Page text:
Is this the Ugliest Grand Designs house ever? Couple defend their £450,000 home made out of CONCRETE after presenter Kevin McCloud compares it to a 'nuclear bunker' and a 'car park' (13 Pics)
A COUPLE have defended their £450,000 dream family home after Kevin McCloud calls it a "nuclear bunker".
Deep sea diver, Adrian Corrigall and his wife Megan spent 18 months building their house in Lewes, East Sussex, entirely out on concrete.
The controversial development will appear on tonight's episode of Channel 4's Grand Designs which sees host Kevin voice scepticism, comparing the property to a "car park" and "electricity substation", adding that it doesn't look "homely enough".
Adrian, 46, and wife Megan spent £500,000 on the plot of land and budgeted to spend an additional £400,000 on building the property.
However, the couple ran into unexpected costs, adding £50,000 to the final bill, forcing Adrian to take deep sea diving jobs to bring in the cash, leaving Megan to manage the building of the house solo.
She said: "We have had an absolute nightmare, we’ve got credit cards and god knows what up to our eyeballs."
She adds: "We were pushed into this position where we couldn’t do anything, we had to go and get some money. So [Adrian] has gone and left me to it. It’s literally been the worst week of my life, it’s been awful."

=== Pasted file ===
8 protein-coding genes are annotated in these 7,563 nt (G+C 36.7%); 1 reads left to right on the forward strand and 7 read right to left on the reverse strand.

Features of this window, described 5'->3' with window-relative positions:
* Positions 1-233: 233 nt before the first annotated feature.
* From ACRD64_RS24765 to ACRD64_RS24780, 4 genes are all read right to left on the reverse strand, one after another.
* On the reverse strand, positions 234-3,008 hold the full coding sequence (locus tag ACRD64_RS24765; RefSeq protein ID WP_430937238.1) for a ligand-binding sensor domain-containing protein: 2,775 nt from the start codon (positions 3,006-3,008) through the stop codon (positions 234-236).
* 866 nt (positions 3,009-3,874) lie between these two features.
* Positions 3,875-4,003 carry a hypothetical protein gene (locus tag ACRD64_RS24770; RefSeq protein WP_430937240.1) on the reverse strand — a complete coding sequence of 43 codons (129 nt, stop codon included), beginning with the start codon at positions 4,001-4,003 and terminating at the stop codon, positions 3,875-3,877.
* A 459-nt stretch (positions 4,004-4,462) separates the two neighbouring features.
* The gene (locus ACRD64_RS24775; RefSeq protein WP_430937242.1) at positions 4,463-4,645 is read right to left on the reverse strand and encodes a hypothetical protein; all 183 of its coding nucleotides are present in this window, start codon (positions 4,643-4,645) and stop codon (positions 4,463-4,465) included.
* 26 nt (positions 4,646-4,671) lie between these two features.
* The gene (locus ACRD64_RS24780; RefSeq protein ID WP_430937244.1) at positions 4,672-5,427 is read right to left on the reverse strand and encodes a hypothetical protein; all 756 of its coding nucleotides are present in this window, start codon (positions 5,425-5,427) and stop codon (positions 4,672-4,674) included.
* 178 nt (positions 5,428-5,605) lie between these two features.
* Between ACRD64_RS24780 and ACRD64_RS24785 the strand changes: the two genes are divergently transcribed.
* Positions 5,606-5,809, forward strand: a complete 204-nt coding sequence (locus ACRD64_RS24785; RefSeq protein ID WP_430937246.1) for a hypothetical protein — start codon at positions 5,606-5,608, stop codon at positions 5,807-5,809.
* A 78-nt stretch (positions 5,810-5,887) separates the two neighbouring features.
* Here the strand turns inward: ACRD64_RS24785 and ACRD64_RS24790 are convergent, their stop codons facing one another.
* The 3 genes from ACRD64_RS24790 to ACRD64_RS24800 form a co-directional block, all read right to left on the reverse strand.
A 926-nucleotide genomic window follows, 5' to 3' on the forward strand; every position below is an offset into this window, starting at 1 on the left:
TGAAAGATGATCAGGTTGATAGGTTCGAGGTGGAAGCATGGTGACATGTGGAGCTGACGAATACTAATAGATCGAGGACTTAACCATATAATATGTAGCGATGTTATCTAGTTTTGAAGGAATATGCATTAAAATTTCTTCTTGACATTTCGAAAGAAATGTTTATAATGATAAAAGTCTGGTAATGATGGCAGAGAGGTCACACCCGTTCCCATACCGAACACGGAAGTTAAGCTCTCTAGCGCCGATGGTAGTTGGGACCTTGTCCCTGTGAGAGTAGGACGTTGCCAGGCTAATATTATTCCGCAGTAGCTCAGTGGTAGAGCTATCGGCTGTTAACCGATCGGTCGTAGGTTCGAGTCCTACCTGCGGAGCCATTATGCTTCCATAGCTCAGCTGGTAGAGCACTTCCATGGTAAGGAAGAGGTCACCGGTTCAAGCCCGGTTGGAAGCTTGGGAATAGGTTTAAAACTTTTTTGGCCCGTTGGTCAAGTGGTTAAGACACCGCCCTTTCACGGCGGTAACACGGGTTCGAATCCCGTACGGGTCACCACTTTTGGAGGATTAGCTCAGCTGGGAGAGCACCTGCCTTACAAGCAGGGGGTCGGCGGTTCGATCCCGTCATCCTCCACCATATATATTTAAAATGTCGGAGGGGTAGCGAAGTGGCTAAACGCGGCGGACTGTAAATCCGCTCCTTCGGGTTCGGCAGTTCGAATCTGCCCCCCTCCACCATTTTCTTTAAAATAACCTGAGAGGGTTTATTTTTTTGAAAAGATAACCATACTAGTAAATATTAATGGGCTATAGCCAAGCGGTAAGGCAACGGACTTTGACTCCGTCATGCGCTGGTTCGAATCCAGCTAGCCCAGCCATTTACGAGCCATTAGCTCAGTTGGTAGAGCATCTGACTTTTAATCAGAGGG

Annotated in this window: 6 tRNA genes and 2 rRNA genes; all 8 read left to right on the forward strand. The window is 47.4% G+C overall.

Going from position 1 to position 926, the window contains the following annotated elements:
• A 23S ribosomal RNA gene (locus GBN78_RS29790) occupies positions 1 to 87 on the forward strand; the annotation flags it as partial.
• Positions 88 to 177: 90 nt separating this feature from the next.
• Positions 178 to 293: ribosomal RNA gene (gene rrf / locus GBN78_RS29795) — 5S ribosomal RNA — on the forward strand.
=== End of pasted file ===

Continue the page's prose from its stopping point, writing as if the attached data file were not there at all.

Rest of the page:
The couple stand by their creation, despite the financial hardship, which Adrian claims is inspired by concrete skate parks he used growing up as a BMX rider in Scotland.
They use Swiss 'nano-concrete' which uses cutting edge technology to micro-reinforce bits of glass fibre and shards of stainless steel to strengthen the concrete.
Adrian said: "It's a great big brutal concrete bunker. Building in concrete is a really simple way to build a house. You’re pouring concrete, you’re not messing around with bricks and mortar, and you’re not doing any of that.
Adrian and Megan Corrigall, pictured, paid £500,000 for the plot and set aside an additional budget of between £300,000 and £400,000 to build the bungalow out of a cutting-edge concrete - but ended up overspending by £50,000
"It’s about an honest building built out of a really truly, 21st century material with an incredible history but we’re using it in its most modern way it can be utilised… And we’re doing it on a budget."
The property features four bedrooms, all with unfinished concrete walls, and a concrete swimming pool with a view of the surrounding countryside.
Collected furniture inside the building gives it character, including a second hand university science classroom work station in the kitchen, complete with burns and stains uncleaned.
Critical of the innovative design, which began being constructed in October 2017, Kevin calls the building an "unwelcoming fortress" upon arrival.
He then asks: "It's pure and uncompromised… An aesthetic however, which is also going to be governed by the connotations of concrete, because underneath the questions of aesthetics lies a fundamental question: Could you live in a car park?"